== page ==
1. Punalu'u on Big Island, Hawaii
2. Harbour Islands in the Bahamas
The pink color in the sand comes from microscopic animals known as Forminifera, who have bright pink shells.
3. Hoshizuna no Hama on Iriomote Island, Japan
Hoshizuna no Hama means star sand beach. The sand looks like stars but is actually the skeletons of tiny one-celled organisms that live among the sea grass.
4. Giant's Causeway in Northern Ireland
5. Kaihalulu Beach on Maui, Hawaii
This red sand beach formed from the eroded wall of a cinder cone.
6. Bowling Ball Beach in California
7. Glass Beach in Fort Bragg, California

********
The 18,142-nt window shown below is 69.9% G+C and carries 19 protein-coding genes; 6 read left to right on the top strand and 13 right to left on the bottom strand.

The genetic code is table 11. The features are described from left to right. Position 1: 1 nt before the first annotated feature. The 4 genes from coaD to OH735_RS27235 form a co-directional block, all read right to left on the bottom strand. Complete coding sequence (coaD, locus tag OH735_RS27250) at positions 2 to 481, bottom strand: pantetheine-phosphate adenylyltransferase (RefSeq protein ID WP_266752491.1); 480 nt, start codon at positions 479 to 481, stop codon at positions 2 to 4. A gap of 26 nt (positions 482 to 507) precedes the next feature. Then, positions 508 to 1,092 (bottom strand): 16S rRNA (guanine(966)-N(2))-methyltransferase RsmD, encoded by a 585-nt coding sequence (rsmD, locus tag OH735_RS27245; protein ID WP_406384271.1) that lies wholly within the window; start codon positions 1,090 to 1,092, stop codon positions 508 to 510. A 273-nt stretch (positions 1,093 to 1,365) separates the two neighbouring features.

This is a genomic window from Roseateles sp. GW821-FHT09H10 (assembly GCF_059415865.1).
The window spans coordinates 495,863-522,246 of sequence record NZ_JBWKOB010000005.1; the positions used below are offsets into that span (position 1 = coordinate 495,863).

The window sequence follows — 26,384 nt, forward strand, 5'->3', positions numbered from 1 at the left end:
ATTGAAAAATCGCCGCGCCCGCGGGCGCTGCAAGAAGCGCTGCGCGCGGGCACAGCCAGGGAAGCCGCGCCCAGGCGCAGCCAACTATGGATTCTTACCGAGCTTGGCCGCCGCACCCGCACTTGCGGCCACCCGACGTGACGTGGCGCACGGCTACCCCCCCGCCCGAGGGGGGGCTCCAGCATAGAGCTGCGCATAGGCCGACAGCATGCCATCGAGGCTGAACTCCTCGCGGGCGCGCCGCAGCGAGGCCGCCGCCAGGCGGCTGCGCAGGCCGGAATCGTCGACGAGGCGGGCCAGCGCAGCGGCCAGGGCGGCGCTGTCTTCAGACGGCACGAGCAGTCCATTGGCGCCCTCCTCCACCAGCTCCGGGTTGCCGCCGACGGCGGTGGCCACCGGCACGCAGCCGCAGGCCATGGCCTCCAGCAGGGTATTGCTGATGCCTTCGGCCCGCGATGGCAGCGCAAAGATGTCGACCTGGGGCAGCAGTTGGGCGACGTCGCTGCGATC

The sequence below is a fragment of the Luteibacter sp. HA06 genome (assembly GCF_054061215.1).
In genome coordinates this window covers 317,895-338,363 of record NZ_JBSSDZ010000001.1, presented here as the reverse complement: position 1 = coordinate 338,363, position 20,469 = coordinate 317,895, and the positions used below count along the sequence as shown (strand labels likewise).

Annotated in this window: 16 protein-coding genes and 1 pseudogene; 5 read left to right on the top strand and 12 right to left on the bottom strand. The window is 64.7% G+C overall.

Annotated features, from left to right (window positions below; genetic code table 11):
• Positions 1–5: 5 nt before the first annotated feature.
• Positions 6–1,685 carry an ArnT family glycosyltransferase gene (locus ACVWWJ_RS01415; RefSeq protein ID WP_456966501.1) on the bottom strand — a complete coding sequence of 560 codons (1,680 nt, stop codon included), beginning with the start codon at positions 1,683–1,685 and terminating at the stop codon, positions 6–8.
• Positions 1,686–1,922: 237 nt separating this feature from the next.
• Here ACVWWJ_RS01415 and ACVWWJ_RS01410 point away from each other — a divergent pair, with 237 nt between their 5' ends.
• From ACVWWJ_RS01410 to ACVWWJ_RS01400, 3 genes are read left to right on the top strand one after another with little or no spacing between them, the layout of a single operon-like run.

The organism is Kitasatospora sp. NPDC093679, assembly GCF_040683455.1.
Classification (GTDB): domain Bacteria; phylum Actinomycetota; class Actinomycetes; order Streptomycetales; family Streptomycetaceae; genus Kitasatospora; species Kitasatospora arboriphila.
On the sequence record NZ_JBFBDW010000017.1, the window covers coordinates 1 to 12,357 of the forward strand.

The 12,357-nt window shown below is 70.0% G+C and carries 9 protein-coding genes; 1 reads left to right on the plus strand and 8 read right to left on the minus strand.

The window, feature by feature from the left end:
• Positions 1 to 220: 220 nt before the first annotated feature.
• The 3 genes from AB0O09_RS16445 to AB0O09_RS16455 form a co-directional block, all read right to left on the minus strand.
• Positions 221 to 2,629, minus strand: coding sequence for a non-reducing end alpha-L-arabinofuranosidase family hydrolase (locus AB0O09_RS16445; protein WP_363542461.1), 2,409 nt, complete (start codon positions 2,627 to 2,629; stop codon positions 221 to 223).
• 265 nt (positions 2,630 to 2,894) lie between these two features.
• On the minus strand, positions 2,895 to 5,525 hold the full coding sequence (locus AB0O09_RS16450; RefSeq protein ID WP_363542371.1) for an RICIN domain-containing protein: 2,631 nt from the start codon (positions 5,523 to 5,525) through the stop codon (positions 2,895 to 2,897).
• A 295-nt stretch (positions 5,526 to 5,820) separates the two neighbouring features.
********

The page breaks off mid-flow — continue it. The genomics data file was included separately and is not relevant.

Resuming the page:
The Fort Bragg city dump was once located here. It closed in the 1960s, but broken glass remained and over the years it's become smooth. A similar glass beach exists on Kauai, Hawaii.
8. Hidden Beach in Marieta, Mexico
9. Papakolea Beach on Big Island, Hawaii
The green sand of this beach is made up of olivine crystals from the cinder cone just east of the beach.
10. Hot Water Beach in Coromandel, New Zealand
11. Scala dei Turchi in Sicily, Italy
Scala dei Turchi is Italian for "stairs of the Turks" and is famous for the white colors of its "stairs," which lie between two beaches.
12. Vik Beach in Iceland
13. Pfeiffer Beach in Big Sur, California
The sand here ranges from fuchsia to royal purple and is made from manganese garnet deposits.
14. Boulders Beach in Cape Town, South Africa
15. Red Beach in Santorini, Greece
16. Shell Beach in Saint Barthélemy
Tons of shells piled everywhere.